This is how COVID-19 can inflict long-term lung damage

Scientists at Oxford University have been able to find previously undetectable lesions on the lungs of former COVID patients using a new technique.

This is how COVID-19 can inflict long-term lung damage
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It has been well over a year since the Coronavirus pandemic first broke. As case numbers are falling and rising in turn, scientists at Oxford University have conducted a new study to learn more about the impact of the virus on the lungs of COVID sufferers.

Previously invisible lesions

Using a new imaging method in which patients inhale xenon gas during an MRI, the scientists were able to detect damage that was previously invisible using conventional imaging techniques. This new technique has so far been tested on ten patients aged 19 to 69, according to the BBC.

Eight of the ten patients studied were still suffering from breathlessness and persistent fatigue three months after recovery. None of them had received intensive care and previous scans had not shown any lung damage.

Insight into long-term damage

But thanks to this new imaging technique, originally developed by a scientific team at the University of Sheffield, lesions in the lung that had not been visible before, could now be detected in eight of the ten patients.

In particular, the areas where oxygen cannot circulate freely in the blood were made visible, which in turn could explain the oxygenation problems of the organism following the initial infection.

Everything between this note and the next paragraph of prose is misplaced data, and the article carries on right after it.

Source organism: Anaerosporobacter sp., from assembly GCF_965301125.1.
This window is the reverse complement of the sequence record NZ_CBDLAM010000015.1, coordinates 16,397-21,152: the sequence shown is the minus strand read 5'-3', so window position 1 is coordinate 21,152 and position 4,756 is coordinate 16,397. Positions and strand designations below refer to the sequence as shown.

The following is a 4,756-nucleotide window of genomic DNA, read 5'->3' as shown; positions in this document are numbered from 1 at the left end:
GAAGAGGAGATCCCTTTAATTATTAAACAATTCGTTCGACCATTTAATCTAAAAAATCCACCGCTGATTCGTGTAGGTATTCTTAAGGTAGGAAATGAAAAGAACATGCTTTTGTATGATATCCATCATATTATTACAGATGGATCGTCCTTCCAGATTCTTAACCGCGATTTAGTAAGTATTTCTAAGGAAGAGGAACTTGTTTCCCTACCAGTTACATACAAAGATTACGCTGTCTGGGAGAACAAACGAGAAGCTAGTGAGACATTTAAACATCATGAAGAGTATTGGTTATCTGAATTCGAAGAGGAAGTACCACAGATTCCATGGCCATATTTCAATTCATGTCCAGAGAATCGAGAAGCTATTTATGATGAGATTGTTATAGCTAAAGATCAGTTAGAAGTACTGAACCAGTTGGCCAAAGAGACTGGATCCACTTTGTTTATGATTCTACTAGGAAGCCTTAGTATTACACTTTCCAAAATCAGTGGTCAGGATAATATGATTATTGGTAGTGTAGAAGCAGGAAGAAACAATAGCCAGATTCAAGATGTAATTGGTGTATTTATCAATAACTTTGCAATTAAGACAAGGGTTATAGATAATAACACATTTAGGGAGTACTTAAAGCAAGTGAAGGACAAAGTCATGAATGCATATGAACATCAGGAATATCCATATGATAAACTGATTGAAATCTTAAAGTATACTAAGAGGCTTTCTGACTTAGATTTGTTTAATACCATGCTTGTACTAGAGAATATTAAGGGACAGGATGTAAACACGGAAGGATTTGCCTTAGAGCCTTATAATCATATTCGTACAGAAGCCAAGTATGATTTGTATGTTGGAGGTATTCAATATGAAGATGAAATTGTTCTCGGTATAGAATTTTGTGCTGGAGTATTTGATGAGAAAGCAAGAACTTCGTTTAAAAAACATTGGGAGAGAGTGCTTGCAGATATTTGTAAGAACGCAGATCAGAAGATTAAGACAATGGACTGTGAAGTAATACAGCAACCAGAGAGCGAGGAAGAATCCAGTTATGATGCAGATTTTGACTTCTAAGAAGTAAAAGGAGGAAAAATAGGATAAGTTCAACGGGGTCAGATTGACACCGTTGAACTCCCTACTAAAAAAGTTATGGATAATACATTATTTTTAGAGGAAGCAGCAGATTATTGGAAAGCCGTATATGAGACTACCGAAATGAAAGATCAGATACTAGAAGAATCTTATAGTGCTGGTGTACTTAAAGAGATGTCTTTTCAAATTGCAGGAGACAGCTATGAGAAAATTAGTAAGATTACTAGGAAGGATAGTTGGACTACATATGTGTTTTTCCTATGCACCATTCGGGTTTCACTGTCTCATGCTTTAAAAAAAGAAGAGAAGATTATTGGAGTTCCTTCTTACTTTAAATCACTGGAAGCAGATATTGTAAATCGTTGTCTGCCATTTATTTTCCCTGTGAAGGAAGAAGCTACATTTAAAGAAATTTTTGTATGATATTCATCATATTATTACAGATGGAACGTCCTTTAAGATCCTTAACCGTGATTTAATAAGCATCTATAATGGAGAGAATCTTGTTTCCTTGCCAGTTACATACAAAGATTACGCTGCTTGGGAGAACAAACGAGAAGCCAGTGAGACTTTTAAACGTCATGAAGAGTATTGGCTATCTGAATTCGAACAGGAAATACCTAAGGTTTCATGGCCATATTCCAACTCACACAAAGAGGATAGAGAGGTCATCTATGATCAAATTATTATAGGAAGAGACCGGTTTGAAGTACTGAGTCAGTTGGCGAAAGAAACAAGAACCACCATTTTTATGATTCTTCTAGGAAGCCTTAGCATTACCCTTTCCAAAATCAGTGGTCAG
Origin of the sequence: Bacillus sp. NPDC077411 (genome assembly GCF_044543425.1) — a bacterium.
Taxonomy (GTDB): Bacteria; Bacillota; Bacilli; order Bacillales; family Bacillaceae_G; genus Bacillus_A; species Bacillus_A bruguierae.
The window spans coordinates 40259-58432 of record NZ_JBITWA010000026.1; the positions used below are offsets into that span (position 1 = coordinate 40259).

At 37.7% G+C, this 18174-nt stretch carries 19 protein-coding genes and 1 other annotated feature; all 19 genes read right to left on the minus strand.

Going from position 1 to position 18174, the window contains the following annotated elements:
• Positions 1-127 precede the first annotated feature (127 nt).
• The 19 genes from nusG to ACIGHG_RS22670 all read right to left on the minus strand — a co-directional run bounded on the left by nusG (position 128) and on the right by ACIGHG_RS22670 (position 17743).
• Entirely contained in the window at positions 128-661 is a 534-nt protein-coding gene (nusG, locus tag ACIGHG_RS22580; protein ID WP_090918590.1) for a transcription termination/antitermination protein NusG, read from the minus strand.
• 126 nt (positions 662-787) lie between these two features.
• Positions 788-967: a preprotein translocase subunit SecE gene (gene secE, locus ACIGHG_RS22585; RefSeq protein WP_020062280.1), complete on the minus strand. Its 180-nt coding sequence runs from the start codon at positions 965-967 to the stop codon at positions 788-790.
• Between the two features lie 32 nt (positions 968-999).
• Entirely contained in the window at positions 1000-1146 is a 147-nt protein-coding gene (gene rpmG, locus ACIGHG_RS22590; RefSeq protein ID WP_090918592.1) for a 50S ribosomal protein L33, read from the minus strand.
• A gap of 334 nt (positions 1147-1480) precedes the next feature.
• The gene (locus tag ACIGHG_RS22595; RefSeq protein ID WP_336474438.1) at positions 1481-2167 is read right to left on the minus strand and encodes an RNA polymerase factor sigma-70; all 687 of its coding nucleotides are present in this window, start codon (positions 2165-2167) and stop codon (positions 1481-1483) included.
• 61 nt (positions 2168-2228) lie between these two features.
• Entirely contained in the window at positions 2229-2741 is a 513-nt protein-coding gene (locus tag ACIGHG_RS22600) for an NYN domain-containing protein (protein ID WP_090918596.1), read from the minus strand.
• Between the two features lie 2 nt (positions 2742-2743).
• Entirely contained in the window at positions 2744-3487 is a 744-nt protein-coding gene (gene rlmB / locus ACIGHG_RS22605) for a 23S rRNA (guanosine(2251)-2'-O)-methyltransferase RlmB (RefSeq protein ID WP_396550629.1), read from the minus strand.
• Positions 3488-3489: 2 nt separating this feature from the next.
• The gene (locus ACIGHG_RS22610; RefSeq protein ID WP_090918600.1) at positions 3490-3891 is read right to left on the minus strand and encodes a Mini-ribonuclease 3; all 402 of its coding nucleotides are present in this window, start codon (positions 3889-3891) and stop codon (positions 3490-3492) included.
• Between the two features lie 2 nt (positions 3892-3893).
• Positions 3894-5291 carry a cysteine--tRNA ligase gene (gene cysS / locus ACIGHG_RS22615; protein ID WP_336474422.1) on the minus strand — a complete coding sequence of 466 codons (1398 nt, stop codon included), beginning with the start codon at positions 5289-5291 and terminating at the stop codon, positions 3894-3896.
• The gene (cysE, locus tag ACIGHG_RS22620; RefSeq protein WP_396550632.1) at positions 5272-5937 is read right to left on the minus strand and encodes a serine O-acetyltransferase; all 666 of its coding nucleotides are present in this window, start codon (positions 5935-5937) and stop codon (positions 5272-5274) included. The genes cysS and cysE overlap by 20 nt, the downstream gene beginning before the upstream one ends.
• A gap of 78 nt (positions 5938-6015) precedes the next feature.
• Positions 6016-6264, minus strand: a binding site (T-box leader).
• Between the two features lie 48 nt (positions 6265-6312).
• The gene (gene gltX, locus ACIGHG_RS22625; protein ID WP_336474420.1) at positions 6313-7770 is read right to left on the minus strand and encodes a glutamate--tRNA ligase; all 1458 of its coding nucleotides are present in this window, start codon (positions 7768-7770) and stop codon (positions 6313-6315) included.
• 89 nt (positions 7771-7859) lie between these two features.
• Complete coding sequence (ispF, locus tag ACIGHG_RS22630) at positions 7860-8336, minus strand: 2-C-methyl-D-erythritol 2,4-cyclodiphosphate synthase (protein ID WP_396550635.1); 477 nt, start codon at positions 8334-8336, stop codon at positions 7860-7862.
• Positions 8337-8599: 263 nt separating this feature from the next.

According to the scientists, this method could be used in the long term to find out why patients sometimes suffer from shortness of breath and other symptoms of exhaustion for several months following a COVID-19 infection. In addition, it would be possible to find out whether these lesions are permanent or merely temporary damage.

Short-term or permanent damage to the lungs? Anna Shvets@Pexels

An explanation for Long Covid?

Fergus Gleeson, head of the radiology department at Oxford University and leader of the study, explains his observations on the long-term damage of Corona to the lungs as follows:

I expected to find lung lesions, but not to this extent.

According to him, these lesions could be one of the causes of different forms of long covid. However, the results should still be taken with a grain of salt due to the small number of subjects.

To confirm the research results, Professor Fergus Gleeson is planning a further study with 100 former Covid 19 patients who did not have to be treated in hospital and did not have a severe form of the disease.